Losing your house to a wildfire is “disorienting” for homeowners, who need to be prepared to confront a number of concerns over the next several months, a Cal Western School of Law professor said Friday.

The biggest one? That they are in shock and may not be thinking clearly for a while.

Ken Klein, who rebuilt his Scripps Ranch residence following the 2003 Cedar Fire, said he became an “involuntary expert” on the subject and now teaches a seminar on natural disaster law and policy. Some of his neighbors, however, gave up and abandoned their lots.

Ken Klein. Photo credit: Cal Western School of Law.

He said it was amazing to discover how grounded his life was in his house.

“You think you’re making good decisions but you’re not,” Klein said. He suggested keeping a written journal of who you talk to, what they say, and what you do.

About a dozen houses were destroyed or significantly damaged in two of the 11 fires that raced through San Diego County this week, along with two apartment complexes and two commercial buildings. The cities of Carlsbad and San Marcos were in the midst of conducting damage assessments, which could change the tally.

The major issue is making sure homeowner’s insurance policies are enough to pay for rebuilding, Klein said. Nationwide, 80 percent of homeowners are underinsured by 20 percent, he said. That means, for example, if your house is worth $500,000, you would only be insured for $400,000.

The value of a residence that’s written into a homeowner’s policy is the owner’s responsibility, not the insurance company’s, according to Klein.

A homeowner should email his agent or broker stating that he or she is relying on them to write the policy with a value high enough to rebuild, and then get a written response, Klein said. He said the documents should be stored in a safe place other than their house.

Discussing the value of the policy is not good enough, he said, instructing homeowners to get the details in writing.

After he lost his house, he said he ran into a large number of issues that people might not ordinarily think about.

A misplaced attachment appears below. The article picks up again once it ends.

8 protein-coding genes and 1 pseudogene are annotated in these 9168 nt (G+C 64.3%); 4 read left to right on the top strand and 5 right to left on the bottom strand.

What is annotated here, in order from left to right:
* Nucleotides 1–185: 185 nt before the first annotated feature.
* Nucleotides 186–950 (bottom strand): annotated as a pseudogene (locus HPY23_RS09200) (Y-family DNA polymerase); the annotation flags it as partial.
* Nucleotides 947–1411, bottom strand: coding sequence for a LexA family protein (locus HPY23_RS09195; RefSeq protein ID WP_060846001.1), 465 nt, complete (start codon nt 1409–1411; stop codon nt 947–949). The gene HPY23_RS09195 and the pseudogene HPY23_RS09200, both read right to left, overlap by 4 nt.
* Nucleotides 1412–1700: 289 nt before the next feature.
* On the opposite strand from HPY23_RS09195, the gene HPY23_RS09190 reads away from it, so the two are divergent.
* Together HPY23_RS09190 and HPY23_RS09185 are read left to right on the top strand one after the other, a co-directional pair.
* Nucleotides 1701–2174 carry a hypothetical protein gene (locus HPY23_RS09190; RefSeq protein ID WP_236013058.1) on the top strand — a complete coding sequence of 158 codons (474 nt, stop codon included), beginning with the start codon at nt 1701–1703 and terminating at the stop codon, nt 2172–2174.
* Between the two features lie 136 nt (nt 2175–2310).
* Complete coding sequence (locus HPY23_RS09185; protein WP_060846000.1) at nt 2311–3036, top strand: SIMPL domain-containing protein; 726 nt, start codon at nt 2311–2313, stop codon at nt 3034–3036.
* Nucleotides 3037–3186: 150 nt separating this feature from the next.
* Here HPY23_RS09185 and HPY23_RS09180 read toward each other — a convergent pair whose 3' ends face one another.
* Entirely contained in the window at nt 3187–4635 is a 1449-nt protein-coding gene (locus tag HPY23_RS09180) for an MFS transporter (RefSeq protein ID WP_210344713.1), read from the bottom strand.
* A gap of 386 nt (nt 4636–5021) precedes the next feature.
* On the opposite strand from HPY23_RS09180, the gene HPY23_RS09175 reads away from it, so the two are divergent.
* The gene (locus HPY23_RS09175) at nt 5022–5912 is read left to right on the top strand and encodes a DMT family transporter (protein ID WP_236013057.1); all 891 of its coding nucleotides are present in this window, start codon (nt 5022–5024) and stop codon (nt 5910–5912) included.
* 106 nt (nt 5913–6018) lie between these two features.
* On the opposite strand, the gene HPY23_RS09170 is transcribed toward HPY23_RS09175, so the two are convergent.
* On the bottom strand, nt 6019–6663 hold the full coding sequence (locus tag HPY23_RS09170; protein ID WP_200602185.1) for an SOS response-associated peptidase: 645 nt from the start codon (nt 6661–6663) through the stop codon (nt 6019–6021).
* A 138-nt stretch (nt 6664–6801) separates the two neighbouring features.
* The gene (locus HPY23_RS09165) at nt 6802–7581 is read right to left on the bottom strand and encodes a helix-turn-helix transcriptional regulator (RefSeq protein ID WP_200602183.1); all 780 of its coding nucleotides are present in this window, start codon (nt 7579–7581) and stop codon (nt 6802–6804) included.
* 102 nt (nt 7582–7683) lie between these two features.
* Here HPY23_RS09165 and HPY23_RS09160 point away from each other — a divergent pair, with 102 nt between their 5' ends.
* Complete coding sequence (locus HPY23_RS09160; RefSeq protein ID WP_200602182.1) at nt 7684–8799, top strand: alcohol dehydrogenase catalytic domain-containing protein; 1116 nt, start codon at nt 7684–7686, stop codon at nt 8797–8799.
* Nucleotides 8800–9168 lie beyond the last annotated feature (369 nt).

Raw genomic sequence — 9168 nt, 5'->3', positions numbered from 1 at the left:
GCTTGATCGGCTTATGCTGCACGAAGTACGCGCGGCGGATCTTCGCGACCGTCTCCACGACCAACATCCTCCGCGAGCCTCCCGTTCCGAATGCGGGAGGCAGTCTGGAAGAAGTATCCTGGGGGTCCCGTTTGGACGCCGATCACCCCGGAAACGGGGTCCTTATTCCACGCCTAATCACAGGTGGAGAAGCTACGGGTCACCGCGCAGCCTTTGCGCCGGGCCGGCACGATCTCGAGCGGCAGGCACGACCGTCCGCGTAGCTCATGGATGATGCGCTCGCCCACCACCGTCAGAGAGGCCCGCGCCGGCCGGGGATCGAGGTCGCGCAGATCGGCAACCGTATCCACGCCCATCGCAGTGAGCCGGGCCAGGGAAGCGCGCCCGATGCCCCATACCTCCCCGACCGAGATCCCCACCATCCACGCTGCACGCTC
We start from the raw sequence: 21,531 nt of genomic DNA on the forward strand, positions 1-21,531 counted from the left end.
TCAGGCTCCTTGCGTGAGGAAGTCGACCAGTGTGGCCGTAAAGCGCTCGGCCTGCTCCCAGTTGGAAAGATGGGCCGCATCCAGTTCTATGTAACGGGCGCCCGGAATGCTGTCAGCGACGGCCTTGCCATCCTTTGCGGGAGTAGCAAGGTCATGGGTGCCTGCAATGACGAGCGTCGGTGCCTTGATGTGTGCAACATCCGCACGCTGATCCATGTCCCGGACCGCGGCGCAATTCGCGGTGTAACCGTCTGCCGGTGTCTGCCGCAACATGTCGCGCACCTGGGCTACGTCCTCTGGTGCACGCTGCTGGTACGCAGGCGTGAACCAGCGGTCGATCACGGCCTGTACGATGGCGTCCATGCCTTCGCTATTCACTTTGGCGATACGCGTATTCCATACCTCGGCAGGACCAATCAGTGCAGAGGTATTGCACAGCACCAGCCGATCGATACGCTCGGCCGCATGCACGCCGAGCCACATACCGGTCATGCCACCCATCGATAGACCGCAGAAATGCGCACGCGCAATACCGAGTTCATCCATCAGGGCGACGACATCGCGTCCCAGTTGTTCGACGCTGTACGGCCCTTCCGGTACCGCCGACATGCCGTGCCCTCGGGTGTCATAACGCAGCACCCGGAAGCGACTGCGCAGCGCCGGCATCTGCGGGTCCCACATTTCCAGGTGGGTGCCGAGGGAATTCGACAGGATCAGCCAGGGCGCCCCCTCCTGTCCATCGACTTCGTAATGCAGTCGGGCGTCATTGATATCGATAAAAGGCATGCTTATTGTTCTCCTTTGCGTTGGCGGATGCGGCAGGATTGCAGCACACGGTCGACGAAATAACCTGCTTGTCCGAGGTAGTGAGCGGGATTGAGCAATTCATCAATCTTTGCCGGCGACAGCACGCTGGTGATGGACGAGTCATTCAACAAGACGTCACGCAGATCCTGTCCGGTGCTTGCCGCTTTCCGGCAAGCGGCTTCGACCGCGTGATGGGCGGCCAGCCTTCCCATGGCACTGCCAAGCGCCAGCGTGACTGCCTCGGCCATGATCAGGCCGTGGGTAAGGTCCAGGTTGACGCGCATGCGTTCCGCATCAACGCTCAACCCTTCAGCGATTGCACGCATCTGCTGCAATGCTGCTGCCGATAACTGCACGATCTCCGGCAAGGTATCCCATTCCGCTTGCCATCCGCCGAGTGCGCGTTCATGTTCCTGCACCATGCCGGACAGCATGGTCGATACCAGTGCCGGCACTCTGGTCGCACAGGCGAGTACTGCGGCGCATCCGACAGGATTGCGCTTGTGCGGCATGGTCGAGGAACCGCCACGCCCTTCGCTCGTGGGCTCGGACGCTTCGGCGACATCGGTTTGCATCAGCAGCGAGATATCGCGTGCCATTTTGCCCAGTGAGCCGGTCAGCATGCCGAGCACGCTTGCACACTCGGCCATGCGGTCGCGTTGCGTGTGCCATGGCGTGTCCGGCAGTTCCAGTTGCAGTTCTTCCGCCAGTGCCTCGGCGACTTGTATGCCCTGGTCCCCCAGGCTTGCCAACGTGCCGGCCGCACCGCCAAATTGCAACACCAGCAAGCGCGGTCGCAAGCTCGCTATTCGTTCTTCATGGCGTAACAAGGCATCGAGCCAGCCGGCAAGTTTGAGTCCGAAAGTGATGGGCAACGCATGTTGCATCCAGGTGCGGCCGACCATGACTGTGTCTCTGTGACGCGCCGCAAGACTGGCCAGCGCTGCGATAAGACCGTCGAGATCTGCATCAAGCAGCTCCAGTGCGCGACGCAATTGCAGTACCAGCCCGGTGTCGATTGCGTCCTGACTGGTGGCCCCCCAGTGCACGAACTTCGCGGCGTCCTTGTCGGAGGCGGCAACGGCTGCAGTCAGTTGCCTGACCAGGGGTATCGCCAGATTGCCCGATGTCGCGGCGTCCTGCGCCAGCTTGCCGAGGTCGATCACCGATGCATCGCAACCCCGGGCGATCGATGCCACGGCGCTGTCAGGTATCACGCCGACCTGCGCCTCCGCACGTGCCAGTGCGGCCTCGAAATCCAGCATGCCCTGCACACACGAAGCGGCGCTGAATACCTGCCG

Among them:

  • The leftover debris is toxic because of chemicals used to manufacture various products, and disposing of them will raise environmental concerns and require the payment of fees. County officials are warning of this as well.
  • Evacuees who left on short notice might not have enough clothes or other necessary personal items;
  • Owners will have to work out with banks and lenders how to pay the mortgage;
  • Insurance reimbursements might have to be distributed through the housing lender, which might have a different schedule than the rebuilding contractor;
  • Listing inventory becomes extremely difficult when you can no longer see the items that were destroyed, and replacement values are impacted by depreciation;
  • Rebuilding on a different floor plan will mean using a new foundation slab, which could be opposed by the insurance company or local government; and
  • Homeowner’s associations will have authority over the design of a rebuilt home, which could cause a conflict if the owner is underinsured.

Klein said that in the Cedar Fire, his house was destroyed when a nearby house exploded, throwing flaming debris through his roof. The landscaping survived but he had to figure out how to water it when he had no access to utilities, he said.

His house was the 12th to be rebuilt, which was “considered ripping fast,” he said.

“My experience was fine,” Klein said. “In fact, in my list of hassles, this was not high on the list. It is very specific to the insurance company, the adjuster and what your policy says.”

He said he moved into his rebuilt home 13 months after the fire. Now, 11 years after the horrific blaze, some lots where houses once stood remain empty, he said.

– City News Service